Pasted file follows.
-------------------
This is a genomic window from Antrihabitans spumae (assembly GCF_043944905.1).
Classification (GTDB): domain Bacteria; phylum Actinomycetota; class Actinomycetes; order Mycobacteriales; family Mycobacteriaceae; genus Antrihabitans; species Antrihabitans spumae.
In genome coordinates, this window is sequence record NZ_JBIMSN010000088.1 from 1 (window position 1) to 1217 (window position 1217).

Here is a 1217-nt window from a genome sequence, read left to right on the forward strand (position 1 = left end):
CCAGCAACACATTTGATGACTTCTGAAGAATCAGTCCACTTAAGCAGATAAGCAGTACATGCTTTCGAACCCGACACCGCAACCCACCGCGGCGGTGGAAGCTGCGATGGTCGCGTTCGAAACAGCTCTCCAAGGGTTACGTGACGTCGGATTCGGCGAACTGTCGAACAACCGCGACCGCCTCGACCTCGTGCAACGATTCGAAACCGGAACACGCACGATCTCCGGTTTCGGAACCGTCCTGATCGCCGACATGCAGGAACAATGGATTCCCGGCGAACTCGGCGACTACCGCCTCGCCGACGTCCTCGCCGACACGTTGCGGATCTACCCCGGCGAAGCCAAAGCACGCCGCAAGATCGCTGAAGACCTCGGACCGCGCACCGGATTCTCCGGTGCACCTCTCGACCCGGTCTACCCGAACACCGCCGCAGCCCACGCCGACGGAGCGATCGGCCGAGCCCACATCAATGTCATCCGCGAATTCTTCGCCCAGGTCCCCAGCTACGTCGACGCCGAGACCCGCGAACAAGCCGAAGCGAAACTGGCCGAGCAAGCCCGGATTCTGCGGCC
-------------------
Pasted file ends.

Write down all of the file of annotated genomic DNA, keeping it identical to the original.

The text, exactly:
This is a genomic window from Antrihabitans spumae (assembly GCF_043944905.1).
Classification (GTDB): domain Bacteria; phylum Actinomycetota; class Actinomycetes; order Mycobacteriales; family Mycobacteriaceae; genus Antrihabitans; species Antrihabitans spumae.
In genome coordinates, this window is sequence record NZ_JBIMSN010000088.1 from 1 (window position 1) to 1217 (window position 1217).

Here is a 1217-nt window from a genome sequence, read left to right on the forward strand (position 1 = left end):
CCAGCAACACATTTGATGACTTCTGAAGAATCAGTCCACTTAAGCAGATAAGCAGTACATGCTTTCGAACCCGACACCGCAACCCACCGCGGCGGTGGAAGCTGCGATGGTCGCGTTCGAAACAGCTCTCCAAGGGTTACGTGACGTCGGATTCGGCGAACTGTCGAACAACCGCGACCGCCTCGACCTCGTGCAACGATTCGAAACCGGAACACGCACGATCTCCGGTTTCGGAACCGTCCTGATCGCCGACATGCAGGAACAATGGATTCCCGGCGAACTCGGCGACTACCGCCTCGCCGACGTCCTCGCCGACACGTTGCGGATCTACCCCGGCGAAGCCAAAGCACGCCGCAAGATCGCTGAAGACCTCGGACCGCGCACCGGATTCTCCGGTGCACCTCTCGACCCGGTCTACCCGAACACCGCCGCAGCCCACGCCGACGGAGCGATCGGCCGAGCCCACATCAATGTCATCCGCGAATTCTTCGCCCAGGTCCCCAGCTACGTCGACGCCGAGACCCGCGAACAAGCCGAAGCGAAACTGGCCGAGCAAGCCCGGATTCTGCGGCC